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Southampton Health Technology Assessments CentreNews

SHTAC is critically appraising the manufacturer’s submission to NICE on omalizumab as a second-line treatment for chronic spontaneous urticaria

Published: 14 August 2014

SHTAC is assessing the clinical-effectiveness and cost-effectiveness of omalizumab as an add-on treatment for chronic spontaneous urticaria in patients with inadequate response to currently available treatments, as part of the National Institute for Health and Care Excellence (NICE) Single Technology Appraisal process.

Urticaria, commonly referred to as nettle rash or hives, is a severe and distressing skin condition presenting as a raised, itchy rash on the skin, which may cause a burning or stinging sensation. Around 15% of people in the UK experience urticaria at some time in their lives. While symptoms may be short-lived and often resolve completely after a few months, in around 20% of cases symptoms can persist for more than 10 years. Chronic spontaneous urticaria (CSU) often has a non-specific/ unknown (idiopathic) cause, with daily or almost daily symptoms occurring for more than 6 weeks. The symptoms of CSU can have a severe impact on the quality of life of sufferers, negatively affecting sleep, daily activities, work (or school in the case of children), and social interactions.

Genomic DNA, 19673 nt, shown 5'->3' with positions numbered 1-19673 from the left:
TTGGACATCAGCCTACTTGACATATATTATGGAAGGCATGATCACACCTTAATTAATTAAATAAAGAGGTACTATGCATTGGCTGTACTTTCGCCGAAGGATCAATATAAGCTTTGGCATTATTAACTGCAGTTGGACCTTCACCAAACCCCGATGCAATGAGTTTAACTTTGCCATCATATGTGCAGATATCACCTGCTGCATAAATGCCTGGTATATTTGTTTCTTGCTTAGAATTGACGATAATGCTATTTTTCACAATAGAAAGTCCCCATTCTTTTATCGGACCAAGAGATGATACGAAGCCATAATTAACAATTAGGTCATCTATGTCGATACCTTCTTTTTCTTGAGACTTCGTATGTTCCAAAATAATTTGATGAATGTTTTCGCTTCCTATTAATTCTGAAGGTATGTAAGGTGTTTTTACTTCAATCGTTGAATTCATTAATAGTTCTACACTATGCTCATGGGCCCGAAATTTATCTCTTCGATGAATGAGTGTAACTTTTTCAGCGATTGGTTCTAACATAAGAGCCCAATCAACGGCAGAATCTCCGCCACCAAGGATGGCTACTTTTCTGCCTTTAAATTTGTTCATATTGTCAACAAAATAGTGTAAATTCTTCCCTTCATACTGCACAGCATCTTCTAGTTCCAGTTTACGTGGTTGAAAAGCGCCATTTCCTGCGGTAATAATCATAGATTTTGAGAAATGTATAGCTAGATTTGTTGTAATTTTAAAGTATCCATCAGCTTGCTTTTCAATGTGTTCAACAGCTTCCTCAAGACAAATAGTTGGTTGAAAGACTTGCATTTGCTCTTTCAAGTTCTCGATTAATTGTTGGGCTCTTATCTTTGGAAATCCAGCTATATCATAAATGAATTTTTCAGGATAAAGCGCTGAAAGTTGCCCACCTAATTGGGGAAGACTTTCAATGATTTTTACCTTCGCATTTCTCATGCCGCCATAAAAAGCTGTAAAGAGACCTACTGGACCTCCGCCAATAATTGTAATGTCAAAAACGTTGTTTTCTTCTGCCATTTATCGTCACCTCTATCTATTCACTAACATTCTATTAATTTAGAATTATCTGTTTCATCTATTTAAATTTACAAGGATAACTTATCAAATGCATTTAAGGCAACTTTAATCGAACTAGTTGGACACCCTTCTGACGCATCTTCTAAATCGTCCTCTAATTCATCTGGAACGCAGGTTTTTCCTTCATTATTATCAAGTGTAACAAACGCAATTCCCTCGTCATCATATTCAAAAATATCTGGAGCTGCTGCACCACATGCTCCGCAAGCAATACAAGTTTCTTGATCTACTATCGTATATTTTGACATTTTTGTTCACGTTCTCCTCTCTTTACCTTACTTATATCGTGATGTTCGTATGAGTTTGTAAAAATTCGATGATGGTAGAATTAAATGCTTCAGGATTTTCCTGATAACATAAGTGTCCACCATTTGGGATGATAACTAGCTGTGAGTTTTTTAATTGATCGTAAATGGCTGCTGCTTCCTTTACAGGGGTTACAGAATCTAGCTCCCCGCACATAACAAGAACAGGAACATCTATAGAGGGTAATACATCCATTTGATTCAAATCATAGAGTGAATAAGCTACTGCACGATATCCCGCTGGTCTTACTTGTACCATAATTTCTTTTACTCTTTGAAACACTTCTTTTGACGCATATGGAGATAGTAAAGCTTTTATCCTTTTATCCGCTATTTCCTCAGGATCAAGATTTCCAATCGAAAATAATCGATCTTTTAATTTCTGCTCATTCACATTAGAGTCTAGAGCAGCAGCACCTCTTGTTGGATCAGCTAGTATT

There are currently no NICE clinical guidelines or technology appraisals for CSU and antihistamines are the only licensed treatment for CSU in the UK other than omalizumab. Guidelines issued by the British Association of Dermatologists and the British Society for Allergy and Clinical Immunology recommend the use of non-sedating, second generation H1-antihistamines as first-line treatment for CSU. However, a large number of patients are resistant to the licensed dose of H1 antihistamines. For these cases, current guidelines recommend an off-label increase of up to four times the standard licensed dose.

Omalizumab is a humanised antibody already used to control moderate to severe allergic asthma unresponsive to high doses of corticosteroids. Omalizumab is the first product to hold a marketing authorisation as an add-on therapy for CSU in adults and adolescents (12 years and above) with inadequate response to H1 antihistamines.

NICE is expected to issue guidance to the health service in England on omalizumab in April 2015.

For more information on SHTAC's research on skin diseases please visit our Research page.

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